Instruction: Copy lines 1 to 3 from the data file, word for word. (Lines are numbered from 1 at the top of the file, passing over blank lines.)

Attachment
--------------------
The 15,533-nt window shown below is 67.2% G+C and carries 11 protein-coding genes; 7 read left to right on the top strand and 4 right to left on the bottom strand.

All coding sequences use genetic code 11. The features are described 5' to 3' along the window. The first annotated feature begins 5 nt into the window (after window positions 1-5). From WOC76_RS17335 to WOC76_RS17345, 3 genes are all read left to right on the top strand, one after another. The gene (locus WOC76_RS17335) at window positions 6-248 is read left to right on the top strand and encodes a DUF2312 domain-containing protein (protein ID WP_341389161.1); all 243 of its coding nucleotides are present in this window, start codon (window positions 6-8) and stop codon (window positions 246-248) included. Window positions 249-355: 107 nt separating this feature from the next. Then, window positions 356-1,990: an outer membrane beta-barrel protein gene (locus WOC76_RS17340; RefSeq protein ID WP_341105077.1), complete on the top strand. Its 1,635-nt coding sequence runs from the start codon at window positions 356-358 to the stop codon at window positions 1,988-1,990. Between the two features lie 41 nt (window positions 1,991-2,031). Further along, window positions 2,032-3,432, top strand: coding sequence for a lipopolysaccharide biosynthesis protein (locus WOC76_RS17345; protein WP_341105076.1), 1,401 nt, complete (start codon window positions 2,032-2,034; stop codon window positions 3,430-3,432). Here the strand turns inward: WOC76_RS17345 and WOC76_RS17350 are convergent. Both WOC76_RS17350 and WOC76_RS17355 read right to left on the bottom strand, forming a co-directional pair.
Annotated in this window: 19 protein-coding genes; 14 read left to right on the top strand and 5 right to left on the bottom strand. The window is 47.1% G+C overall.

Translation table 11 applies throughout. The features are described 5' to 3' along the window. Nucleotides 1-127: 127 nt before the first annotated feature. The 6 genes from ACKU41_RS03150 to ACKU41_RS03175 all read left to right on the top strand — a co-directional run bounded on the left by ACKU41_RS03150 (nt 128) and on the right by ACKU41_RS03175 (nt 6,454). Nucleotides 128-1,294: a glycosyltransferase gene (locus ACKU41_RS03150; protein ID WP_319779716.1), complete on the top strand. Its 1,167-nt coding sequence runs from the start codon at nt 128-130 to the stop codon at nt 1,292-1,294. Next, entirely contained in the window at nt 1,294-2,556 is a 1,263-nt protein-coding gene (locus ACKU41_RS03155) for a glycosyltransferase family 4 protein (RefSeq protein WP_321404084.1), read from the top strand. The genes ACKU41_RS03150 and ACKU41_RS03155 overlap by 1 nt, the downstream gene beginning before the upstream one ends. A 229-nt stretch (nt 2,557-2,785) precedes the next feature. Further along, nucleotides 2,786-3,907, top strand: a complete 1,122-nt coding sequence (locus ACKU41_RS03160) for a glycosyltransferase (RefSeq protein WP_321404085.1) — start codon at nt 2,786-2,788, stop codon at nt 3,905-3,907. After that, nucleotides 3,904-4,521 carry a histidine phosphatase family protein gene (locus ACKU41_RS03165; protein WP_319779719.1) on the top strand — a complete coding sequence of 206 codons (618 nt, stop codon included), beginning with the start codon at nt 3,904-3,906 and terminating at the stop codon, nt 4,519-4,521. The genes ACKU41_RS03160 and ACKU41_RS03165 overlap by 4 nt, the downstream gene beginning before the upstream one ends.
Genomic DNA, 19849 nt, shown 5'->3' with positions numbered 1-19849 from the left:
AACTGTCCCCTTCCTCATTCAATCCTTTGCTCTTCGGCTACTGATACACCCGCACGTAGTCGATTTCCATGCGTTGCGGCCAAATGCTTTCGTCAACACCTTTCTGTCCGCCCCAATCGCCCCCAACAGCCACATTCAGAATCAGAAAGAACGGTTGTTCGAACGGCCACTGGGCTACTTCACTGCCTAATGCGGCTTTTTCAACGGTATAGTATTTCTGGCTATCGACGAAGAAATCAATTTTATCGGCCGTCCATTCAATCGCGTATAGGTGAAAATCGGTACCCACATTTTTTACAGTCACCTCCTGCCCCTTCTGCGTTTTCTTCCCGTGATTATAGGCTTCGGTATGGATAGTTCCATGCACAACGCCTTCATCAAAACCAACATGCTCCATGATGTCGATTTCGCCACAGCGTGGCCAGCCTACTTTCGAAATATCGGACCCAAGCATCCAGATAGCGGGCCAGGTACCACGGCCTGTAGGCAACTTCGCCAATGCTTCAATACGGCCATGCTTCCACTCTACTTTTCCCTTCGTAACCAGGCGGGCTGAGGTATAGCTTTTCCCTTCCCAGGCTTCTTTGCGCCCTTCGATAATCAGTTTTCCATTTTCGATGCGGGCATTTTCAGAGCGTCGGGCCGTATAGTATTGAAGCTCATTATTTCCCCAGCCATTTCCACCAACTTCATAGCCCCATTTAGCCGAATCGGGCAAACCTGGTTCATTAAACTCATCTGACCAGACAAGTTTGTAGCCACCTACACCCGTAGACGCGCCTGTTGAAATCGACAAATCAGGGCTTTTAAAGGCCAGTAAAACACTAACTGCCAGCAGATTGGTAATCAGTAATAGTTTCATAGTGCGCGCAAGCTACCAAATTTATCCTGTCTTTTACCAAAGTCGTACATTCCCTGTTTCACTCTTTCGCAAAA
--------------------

The 15,533-nt window shown below is 67.2% G+C and carries 11 protein-coding genes; 7 read left to right on the top strand and 4 right to left on the bottom strand.

All coding sequences use genetic code 11. The features are described 5' to 3' along the window. The first annotated feature begins 5 nt into the window (after window positions 1-5). From WOC76_RS17335 to WOC76_RS17345, 3 genes are all read left to right on the top strand, one after another. The gene (locus WOC76_RS17335) at window positions 6-248 is read left to right on the top strand and encodes a DUF2312 domain-containing protein (protein ID WP_341389161.1); all 243 of its coding nucleotides are present in this window, start codon (window positions 6-8) and stop codon (window positions 246-248) included. Window positions 249-355: 107 nt separating this feature from the next. Then, window positions 356-1,990: an outer membrane beta-barrel protein gene (locus WOC76_RS17340; RefSeq protein ID WP_341105077.1), complete on the top strand. Its 1,635-nt coding sequence runs from the start codon at window positions 356-358 to the stop codon at window positions 1,988-1,990. Between the two features lie 41 nt (window positions 1,991-2,031). Further along, window positions 2,032-3,432, top strand: coding sequence for a lipopolysaccharide biosynthesis protein (locus WOC76_RS17345; protein WP_341105076.1), 1,401 nt, complete (start codon window positions 2,032-2,034; stop codon window positions 3,430-3,432). Here the strand turns inward: WOC76_RS17345 and WOC76_RS17350 are convergent. Both WOC76_RS17350 and WOC76_RS17355 read right to left on the bottom strand, forming a co-directional pair.
Annotated in this window: 19 protein-coding genes; 14 read left to right on the top strand and 5 right to left on the bottom strand. The window is 47.1% G+C overall.